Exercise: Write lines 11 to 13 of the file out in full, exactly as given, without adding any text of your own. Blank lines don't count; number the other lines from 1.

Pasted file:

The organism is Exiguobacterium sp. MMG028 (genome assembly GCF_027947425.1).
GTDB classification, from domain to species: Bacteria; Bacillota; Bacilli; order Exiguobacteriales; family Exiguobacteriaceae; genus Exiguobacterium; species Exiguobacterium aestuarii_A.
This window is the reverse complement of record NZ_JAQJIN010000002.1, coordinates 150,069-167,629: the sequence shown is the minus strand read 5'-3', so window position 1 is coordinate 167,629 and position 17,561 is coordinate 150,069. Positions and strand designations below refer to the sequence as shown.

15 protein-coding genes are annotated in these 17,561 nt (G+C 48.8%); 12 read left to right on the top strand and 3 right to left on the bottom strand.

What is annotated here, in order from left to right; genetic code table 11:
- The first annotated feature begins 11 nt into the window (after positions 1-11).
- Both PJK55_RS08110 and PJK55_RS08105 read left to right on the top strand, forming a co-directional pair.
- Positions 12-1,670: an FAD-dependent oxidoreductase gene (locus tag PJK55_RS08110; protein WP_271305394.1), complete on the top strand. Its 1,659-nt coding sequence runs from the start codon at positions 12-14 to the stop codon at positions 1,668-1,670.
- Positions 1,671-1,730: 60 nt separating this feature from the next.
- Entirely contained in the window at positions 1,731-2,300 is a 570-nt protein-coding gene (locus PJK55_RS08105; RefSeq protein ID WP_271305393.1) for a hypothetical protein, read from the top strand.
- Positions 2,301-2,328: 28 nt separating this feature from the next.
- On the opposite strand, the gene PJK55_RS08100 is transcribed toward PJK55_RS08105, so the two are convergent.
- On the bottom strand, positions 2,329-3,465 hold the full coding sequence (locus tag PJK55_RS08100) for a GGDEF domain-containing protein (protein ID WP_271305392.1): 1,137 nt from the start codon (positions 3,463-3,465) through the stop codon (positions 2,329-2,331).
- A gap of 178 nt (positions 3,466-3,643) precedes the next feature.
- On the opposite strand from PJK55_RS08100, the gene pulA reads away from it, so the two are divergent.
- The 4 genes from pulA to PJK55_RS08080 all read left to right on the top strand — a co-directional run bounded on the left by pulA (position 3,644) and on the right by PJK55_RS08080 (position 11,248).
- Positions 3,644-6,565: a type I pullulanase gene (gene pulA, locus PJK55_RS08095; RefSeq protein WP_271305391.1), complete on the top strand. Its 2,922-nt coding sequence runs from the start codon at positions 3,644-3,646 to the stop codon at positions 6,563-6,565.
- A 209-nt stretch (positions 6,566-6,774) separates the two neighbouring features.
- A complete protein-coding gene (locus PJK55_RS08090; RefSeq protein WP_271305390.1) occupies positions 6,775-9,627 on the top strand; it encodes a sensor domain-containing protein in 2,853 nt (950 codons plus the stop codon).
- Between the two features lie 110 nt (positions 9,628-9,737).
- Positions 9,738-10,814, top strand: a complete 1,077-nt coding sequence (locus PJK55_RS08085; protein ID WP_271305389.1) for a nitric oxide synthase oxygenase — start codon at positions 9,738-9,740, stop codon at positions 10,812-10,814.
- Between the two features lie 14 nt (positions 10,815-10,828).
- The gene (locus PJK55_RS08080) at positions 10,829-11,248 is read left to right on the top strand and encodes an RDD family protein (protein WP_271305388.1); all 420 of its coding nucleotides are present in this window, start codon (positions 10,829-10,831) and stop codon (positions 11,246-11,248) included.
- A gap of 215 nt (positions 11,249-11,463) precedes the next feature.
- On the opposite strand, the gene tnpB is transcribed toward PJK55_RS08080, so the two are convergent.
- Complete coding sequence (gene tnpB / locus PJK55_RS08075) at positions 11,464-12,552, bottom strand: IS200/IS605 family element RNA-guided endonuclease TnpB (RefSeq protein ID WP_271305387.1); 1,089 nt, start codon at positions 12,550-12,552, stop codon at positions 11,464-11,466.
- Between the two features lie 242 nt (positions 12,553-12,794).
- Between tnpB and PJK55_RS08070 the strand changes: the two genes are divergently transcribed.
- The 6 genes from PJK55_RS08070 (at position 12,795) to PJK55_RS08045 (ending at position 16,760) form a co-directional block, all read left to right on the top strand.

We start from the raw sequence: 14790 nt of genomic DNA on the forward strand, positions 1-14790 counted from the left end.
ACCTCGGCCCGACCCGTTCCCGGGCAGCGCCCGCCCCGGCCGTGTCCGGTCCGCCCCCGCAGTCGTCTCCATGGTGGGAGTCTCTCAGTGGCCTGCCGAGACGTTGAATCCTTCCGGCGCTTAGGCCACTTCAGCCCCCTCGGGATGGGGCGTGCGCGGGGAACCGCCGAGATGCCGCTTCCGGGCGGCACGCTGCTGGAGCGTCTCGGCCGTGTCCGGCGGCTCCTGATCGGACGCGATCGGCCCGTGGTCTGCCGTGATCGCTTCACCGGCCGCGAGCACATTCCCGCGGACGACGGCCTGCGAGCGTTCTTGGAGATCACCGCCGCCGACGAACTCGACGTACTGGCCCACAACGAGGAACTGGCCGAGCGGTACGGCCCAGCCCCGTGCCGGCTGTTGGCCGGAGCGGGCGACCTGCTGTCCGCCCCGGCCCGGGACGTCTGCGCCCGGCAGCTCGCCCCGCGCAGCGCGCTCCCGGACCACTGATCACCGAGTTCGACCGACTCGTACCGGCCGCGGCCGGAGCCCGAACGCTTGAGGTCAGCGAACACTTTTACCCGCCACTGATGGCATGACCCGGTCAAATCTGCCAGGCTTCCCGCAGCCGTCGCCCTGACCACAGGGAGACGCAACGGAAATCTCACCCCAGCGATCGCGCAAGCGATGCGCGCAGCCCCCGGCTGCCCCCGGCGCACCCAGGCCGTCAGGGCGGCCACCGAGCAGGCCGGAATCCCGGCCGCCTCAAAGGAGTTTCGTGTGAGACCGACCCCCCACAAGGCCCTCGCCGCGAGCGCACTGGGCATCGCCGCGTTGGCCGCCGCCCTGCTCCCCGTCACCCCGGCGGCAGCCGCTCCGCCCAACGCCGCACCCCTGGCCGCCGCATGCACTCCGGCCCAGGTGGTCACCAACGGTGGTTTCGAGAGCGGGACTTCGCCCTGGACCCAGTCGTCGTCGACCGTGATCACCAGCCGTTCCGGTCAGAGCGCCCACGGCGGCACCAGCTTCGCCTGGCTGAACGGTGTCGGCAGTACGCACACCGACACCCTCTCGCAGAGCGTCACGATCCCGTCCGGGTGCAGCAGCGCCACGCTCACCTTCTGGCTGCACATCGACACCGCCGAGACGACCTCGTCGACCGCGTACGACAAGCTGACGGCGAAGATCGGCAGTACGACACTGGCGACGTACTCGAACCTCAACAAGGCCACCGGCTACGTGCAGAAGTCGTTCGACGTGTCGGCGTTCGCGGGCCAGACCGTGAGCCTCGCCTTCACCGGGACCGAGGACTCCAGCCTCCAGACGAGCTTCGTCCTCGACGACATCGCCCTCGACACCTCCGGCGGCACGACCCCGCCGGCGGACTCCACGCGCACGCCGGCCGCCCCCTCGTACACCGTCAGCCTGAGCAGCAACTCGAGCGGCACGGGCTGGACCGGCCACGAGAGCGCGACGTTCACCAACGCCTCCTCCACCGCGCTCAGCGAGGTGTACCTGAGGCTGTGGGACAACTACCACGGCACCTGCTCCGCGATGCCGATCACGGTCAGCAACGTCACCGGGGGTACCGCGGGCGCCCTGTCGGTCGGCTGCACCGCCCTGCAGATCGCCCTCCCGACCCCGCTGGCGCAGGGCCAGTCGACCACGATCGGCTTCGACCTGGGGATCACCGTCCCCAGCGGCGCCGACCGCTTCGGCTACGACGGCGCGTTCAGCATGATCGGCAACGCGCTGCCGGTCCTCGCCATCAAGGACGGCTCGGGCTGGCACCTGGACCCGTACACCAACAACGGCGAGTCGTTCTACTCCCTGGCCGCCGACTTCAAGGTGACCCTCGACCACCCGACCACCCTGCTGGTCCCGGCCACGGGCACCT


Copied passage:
- Positions 2,301-2,328: 28 nt separating this feature from the next.
- On the opposite strand, the gene PJK55_RS08100 is transcribed toward PJK55_RS08105, so the two are convergent.
- On the bottom strand, positions 2,329-3,465 hold the full coding sequence (locus tag PJK55_RS08100) for a GGDEF domain-containing protein (protein ID WP_271305392.1): 1,137 nt from the start codon (positions 3,463-3,465) through the stop codon (positions 2,329-2,331).